Assessing exposure to polybrominated diphenyl ethers (PBDEs) for workers in the vicinity of a large recycling facility

Hearn, Laurence K., Hawker, Darryl W., Toms, Leisa-Maree L. and Mueller, Jochen F. (2013) Assessing exposure to polybrominated diphenyl ethers (PBDEs) for workers in the vicinity of a large recycling facility. Ecotoxicology and Environmental Safety, 92 222-228. doi:10.1016/j.ecoenv.2013.02.013

Author Hearn, Laurence K.
Hawker, Darryl W.
Toms, Leisa-Maree L.
Mueller, Jochen F.
Title Assessing exposure to polybrominated diphenyl ethers (PBDEs) for workers in the vicinity of a large recycling facility
Journal name Ecotoxicology and Environmental Safety   Check publisher's open access policy
ISSN 0147-6513
Publication date 2013-03
Year available 2013
Sub-type Article (original research)
DOI 10.1016/j.ecoenv.2013.02.013
Volume 92
Start page 222
End page 228
Total pages 7
Place of publication Maryland Heights, MO, United States
Publisher Academic Press
Collection year 2014
Language eng
Abstract Increased levels of polybrominated diphenyl ethers (PBDEs) can occur particularly in dust and soil surrounding facilities that recycle products containing PBDEs. This may be the source of increased exposure for nearby workers and residents. To investigate, we measured PBDE levels in soil, office dust and blood of workers at the closest workplace (i.e. within 100 m) to a large automotive shredding and metal recycling facility in Brisbane, Australia. The workplace investigated in this study was independent of the automotive shredding facility and was one of approximately 50 businesses of varying types within a relatively large commercial/industrial area surrounding the recycling facility. Concentrations of PBDEs in soils were at least an order of magnitude greater than background levels in the area. Congener profiles were dominated by larger molecular weight congeners; in particular BDE-209. This reflected the profile in outdoor air samples previously collected at this site. Biomonitoring data from blood serum indicated no differential exposure for workers near the recycling facility compared to a reference group of office workers, also in Brisbane. Unlike air, indoor dust and soil sample profiles, serum samples from both worker groups were dominated by congeners BDE-47, BDE-153, BDE-99, BDE-100 and BDE-183 and was similar to the profile previously reported in the general Australian population. Estimated exposures for workers near the industrial point source suggested indoor workers had significantly higher exposure than outdoor workers due to their exposure to indoor dust rather than soil. However, no relationship was observed between blood PBDE levels and different roles and activity patterns of workers on-site. These comparisons of PBDE levels in serum provide additional insight into the inter-individual variability within Australia. Results also indicate congener patterns in the workplace environment did not match blood profiles of workers. This was attributed to the relatively high background exposures for the general Australian population via dietary intake and the home environment.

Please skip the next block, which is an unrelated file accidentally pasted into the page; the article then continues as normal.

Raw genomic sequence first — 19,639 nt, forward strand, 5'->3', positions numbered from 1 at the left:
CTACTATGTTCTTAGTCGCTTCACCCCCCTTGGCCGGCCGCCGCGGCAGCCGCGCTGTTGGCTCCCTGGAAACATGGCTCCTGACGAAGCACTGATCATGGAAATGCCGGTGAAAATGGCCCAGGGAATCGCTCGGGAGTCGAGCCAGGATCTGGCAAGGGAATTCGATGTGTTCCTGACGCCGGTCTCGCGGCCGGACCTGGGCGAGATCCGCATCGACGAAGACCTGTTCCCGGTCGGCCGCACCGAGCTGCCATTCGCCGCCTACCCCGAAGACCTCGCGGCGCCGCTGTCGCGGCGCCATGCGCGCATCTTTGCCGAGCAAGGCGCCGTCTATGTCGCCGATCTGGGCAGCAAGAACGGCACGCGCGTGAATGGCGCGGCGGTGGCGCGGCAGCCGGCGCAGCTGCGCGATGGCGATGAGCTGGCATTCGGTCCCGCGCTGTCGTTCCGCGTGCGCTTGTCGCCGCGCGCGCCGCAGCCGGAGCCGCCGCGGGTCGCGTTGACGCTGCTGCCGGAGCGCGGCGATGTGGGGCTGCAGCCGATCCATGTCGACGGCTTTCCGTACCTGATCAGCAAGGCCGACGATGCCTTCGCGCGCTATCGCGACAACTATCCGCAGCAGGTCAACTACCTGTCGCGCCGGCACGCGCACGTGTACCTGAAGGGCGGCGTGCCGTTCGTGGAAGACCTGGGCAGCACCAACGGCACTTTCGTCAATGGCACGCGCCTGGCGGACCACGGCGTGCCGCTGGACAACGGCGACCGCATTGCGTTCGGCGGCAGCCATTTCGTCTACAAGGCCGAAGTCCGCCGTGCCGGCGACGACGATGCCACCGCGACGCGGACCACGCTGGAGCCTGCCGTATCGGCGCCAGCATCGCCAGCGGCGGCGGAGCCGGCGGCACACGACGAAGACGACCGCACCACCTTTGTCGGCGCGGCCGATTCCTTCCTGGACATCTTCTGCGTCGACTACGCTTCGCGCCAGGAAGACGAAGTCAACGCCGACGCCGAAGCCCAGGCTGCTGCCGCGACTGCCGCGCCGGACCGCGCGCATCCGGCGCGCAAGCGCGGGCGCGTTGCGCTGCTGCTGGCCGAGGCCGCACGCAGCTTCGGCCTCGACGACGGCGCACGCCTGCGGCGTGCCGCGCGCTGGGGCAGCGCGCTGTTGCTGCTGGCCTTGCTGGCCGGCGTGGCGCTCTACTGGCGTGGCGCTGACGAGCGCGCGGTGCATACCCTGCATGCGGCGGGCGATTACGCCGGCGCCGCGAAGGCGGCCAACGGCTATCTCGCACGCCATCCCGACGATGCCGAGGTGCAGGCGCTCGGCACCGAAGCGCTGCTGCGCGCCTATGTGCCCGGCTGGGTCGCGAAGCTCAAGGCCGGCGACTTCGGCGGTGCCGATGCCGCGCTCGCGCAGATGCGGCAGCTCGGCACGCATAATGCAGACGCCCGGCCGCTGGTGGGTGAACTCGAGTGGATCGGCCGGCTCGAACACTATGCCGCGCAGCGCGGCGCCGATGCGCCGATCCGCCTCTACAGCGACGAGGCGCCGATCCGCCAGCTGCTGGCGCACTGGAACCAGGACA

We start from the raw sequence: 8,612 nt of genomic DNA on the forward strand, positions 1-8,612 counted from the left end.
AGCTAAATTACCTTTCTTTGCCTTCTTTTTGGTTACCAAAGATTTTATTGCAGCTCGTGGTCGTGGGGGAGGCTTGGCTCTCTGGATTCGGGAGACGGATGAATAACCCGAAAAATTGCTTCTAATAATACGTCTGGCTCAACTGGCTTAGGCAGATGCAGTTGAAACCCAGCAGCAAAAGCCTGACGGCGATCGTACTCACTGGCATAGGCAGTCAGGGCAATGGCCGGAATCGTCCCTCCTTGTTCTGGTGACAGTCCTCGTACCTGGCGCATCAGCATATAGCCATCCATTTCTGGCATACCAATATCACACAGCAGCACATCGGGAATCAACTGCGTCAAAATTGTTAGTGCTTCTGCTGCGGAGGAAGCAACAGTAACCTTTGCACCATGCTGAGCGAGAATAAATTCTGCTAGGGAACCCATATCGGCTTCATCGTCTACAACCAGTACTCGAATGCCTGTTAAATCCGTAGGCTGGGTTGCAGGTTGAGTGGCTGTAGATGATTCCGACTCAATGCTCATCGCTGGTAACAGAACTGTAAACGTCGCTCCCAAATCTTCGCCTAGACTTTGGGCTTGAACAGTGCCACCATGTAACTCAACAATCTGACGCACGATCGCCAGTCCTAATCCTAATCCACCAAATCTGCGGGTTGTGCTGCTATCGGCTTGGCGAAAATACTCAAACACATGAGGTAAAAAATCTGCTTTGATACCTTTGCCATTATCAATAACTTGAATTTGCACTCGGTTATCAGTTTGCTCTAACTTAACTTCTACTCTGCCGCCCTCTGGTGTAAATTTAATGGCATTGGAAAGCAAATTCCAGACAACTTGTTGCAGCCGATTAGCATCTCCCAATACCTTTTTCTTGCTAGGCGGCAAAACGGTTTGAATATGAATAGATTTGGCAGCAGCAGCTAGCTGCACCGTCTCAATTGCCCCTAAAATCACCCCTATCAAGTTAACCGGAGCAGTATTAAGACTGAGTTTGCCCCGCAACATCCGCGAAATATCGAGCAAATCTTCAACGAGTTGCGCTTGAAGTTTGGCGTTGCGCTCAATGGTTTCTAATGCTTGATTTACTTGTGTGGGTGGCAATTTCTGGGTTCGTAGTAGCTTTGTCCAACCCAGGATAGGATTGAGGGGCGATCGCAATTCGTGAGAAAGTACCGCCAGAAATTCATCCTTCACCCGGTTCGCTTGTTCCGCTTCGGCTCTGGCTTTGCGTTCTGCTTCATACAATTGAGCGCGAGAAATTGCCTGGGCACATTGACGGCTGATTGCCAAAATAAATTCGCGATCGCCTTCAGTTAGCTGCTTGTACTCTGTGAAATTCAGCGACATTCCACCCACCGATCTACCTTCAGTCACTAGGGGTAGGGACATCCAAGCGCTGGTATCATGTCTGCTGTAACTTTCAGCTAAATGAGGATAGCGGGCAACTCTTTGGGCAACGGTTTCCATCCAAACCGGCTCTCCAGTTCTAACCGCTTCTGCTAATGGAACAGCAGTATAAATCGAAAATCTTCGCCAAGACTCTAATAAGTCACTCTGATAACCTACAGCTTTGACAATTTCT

Keyword Polybrominated diphenyl ethers
Near-source exposure
Exposure assessment
Q-Index Code C1
Q-Index Status Confirmed Code
Institutional Status UQ
Additional Notes Published online: 15 March 2013.

Document type: Journal Article
Sub-type: Article (original research)
Collections: Official 2014 Collection
National Research Centre for Environmental Toxicology Publications
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Created: Thu, 11 Apr 2013, 15:11:01 EST by Robyne Anderson on behalf of National Res Centre For Environmental Toxicology